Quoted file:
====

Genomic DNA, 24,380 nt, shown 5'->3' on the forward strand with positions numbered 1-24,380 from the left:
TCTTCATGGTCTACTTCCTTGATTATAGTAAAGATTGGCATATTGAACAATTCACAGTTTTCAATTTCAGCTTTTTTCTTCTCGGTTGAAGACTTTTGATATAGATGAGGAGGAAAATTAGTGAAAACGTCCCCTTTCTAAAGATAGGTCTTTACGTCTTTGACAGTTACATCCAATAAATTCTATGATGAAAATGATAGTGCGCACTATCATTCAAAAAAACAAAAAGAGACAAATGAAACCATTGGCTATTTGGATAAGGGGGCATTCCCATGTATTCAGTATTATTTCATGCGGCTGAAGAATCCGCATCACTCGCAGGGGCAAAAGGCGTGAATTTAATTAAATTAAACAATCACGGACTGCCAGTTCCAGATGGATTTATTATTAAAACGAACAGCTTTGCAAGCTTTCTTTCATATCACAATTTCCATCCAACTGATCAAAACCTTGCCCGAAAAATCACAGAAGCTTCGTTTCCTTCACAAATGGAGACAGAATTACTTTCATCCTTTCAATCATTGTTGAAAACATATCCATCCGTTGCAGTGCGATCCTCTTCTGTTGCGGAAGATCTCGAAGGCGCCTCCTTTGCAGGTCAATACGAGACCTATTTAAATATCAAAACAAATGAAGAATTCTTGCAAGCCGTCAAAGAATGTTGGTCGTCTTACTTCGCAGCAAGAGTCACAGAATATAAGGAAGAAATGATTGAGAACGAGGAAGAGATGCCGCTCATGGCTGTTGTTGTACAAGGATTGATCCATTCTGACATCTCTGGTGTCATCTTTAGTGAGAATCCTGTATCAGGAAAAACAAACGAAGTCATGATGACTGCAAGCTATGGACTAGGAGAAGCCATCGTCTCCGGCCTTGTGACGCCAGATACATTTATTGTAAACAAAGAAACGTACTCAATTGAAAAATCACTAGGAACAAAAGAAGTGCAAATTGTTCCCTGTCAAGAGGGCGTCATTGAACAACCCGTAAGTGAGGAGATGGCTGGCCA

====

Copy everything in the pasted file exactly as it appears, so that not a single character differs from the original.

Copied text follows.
Genomic DNA, 24,380 nt, shown 5'->3' on the forward strand with positions numbered 1-24,380 from the left:
TCTTCATGGTCTACTTCCTTGATTATAGTAAAGATTGGCATATTGAACAATTCACAGTTTTCAATTTCAGCTTTTTTCTTCTCGGTTGAAGACTTTTGATATAGATGAGGAGGAAAATTAGTGAAAACGTCCCCTTTCTAAAGATAGGTCTTTACGTCTTTGACAGTTACATCCAATAAATTCTATGATGAAAATGATAGTGCGCACTATCATTCAAAAAAACAAAAAGAGACAAATGAAACCATTGGCTATTTGGATAAGGGGGCATTCCCATGTATTCAGTATTATTTCATGCGGCTGAAGAATCCGCATCACTCGCAGGGGCAAAAGGCGTGAATTTAATTAAATTAAACAATCACGGACTGCCAGTTCCAGATGGATTTATTATTAAAACGAACAGCTTTGCAAGCTTTCTTTCATATCACAATTTCCATCCAACTGATCAAAACCTTGCCCGAAAAATCACAGAAGCTTCGTTTCCTTCACAAATGGAGACAGAATTACTTTCATCCTTTCAATCATTGTTGAAAACATATCCATCCGTTGCAGTGCGATCCTCTTCTGTTGCGGAAGATCTCGAAGGCGCCTCCTTTGCAGGTCAATACGAGACCTATTTAAATATCAAAACAAATGAAGAATTCTTGCAAGCCGTCAAAGAATGTTGGTCGTCTTACTTCGCAGCAAGAGTCACAGAATATAAGGAAGAAATGATTGAGAACGAGGAAGAGATGCCGCTCATGGCTGTTGTTGTACAAGGATTGATCCATTCTGACATCTCTGGTGTCATCTTTAGTGAGAATCCTGTATCAGGAAAAACAAACGAAGTCATGATGACTGCAAGCTATGGACTAGGAGAAGCCATCGTCTCCGGCCTTGTGACGCCAGATACATTTATTGTAAACAAAGAAACGTACTCAATTGAAAAATCACTAGGAACAAAAGAAGTGCAAATTGTTCCCTGTCAAGAGGGCGTCATTGAACAACCCGTAAGTGAGGAGATGGCTGGCCA